Self Discovery
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“Mom, I’m bored,” said Lisa.

“Bored are you? Well, you can help me clean then!”

“I don’t want to clean,” she said looking at her mom as if she were being completely ludicrous for mentioning such a thing.

“Well it’s either that or you can go outside and play.”

“I guess I’ll go out,” mumbled Lisa.

She opened up the door begrudgingly. You see Lisa already spent the whole day playing. As a matter of fact, she spent most of her summer holidays playing. As far as Lisa was concerned, there was nothing else to do that hadn’t been done a hundred times already.

But nevertheless, the thought of cleaning seemed even more preposterous. So Lisa walked into that hot afternoon day. She could feel the warmth from the sun envelop her face and body, giving her energy she otherwise didn’t have moments before. Looking down, she noticed the sunlight glitter off the cement blocks that she was walking on. Every square block was separated by long dark shadows in the cracks.

Step on a crack; break your mother‘s back, Lisa thought. So she carefully jumped from block to block going in different directions, until her foot accidentally touched one of the cracks. She then reassured herself that it was only an old wives tail anyway. And to prove it, she decided to walk on all the cracks for fun, until she began to feel slightly guilty and stopped.

Looking around, Lisa noticed that she couldn’t see any of the other kids, but for some reason she could hear a number of their voices all talking at the same time around the corner. So she walked towards the noise to see what all the commotion was about. She then saw what looked like twenty children digging in the dirt on their hands and knees. She wondered what they were all doing. Maybe they found something she thought. As her curiosity began to eat her up inside, she began to walk even faster.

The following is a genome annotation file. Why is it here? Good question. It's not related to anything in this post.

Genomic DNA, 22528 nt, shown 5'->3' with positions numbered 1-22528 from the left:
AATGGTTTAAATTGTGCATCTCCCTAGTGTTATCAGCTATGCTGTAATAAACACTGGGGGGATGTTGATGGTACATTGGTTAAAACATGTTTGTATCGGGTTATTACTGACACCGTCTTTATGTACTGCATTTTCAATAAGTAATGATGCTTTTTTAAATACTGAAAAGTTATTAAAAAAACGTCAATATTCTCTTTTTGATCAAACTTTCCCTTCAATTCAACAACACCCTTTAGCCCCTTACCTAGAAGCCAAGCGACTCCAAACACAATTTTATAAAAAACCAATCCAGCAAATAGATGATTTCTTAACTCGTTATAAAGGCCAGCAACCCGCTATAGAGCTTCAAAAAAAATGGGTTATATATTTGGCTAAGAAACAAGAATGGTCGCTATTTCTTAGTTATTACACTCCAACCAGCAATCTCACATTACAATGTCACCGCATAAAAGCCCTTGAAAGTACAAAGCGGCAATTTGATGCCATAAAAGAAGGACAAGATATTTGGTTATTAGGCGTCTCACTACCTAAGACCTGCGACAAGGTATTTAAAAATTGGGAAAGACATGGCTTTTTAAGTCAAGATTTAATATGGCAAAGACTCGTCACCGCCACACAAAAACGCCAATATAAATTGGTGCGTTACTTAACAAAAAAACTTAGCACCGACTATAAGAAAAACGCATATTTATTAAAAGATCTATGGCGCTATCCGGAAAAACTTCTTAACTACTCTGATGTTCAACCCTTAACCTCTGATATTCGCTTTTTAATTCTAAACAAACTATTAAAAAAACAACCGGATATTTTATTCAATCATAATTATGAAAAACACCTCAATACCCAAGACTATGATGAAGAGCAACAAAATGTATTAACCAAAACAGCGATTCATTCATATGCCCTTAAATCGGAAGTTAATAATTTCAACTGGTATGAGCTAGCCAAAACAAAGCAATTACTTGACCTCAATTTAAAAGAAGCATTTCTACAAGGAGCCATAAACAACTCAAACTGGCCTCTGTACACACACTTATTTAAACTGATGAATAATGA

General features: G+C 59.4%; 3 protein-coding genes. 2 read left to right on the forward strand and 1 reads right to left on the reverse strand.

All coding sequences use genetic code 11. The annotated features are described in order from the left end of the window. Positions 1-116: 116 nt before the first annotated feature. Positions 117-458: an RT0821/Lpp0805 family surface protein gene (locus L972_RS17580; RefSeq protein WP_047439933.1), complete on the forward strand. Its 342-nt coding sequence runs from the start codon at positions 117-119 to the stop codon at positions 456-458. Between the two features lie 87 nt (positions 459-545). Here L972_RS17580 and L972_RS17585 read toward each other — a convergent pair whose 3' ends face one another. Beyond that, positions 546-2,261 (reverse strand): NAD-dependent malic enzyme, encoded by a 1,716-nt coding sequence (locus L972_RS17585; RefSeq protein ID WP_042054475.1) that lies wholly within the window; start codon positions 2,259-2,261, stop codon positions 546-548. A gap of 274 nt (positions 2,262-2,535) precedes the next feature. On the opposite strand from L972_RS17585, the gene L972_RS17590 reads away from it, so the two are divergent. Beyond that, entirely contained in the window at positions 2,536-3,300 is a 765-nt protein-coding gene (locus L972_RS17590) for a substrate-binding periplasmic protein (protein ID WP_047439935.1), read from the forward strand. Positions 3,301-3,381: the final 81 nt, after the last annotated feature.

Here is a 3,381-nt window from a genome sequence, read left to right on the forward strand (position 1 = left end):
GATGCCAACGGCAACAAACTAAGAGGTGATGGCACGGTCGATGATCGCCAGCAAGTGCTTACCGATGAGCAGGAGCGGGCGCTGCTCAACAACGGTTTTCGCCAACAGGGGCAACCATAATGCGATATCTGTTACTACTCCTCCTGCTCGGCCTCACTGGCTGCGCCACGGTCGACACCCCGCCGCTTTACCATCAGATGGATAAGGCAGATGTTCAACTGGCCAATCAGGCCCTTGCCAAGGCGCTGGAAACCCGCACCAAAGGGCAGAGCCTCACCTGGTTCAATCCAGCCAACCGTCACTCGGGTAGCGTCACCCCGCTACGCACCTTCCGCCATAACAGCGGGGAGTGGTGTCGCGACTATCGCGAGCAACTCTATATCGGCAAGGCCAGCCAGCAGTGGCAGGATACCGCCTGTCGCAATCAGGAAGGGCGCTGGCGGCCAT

Oh no, what am I missing out on? What if they discovered a treasure? Her walking now turned into a fast run. As she came closer, she noticed that quite a few of the kids were holding up what appeared to be odd shapes of hard shiny dirt in their hands.

“Lisa, come quick,” said Sally, as she held up her shiny clump, which poorly resembled a dove with a broken wing.

“What’s going on,” Lisa said anxiously.

Sally didn’t answer back. She was too busy trying to fix the birds other wing. Lisa's anxiousness turned into absolute frustration. “Sally,” Lisa said again, “What is going on?”

“Look at what we found,” said Sally.

“What’s the big deal about dirt?”

“It’s not dirt. It’s clay. You can make things with it, and if you leave it outside, it will harden.”

Lisa’s eyes widened with awe. To her this was like an endless supply of Play-doe, only better. She didn’t want to waste any more time, so she scanned the five by six foot area where all the kids were digging. To her dismay, she couldn’t find any extra room to sit down. She thought of pushing her way in or digging up some of the uncut grass that lay around the area, but both of those ideas seemed like more trouble than it was worth.

She was about to give up hope when Billy Conway’s mother yelled out, “ Billy get out of that dirt pile. What were you thinking? You know we have to leave to see your grandparents in fifteen minutes.”

Billy looked up at his mother in shock. It was hard to say exactly what took him by surprise so much. It could have been because his mother found him covered with dirt and clay from head to toe; however, Lisa was more inclined to believe that it was because his mother just dragged him away from the greatest discovery he had ever come across in his young life.

At any rate, Lisa was more than willing to take advantage of his misfortune. As Billy walked away, she moved toward his spot. Lisa noticed a couple kids tried to inch their way into the small space in order to give themselves more room. Luckily Lisa was able to get to the spot before it was completely taken over.

While taking her seat, Lisa saw Billy’s unfinished sculptures lying on the ground. She found it difficult to figure out exactly what he was trying to make. One sculpture had three legs and a huge mouth for its head. The other sculpture vaguely looked like a car, although it was missing two wheels and the body of the vehicle looked sort of futuristic, almost as if it had come from a science fiction movie.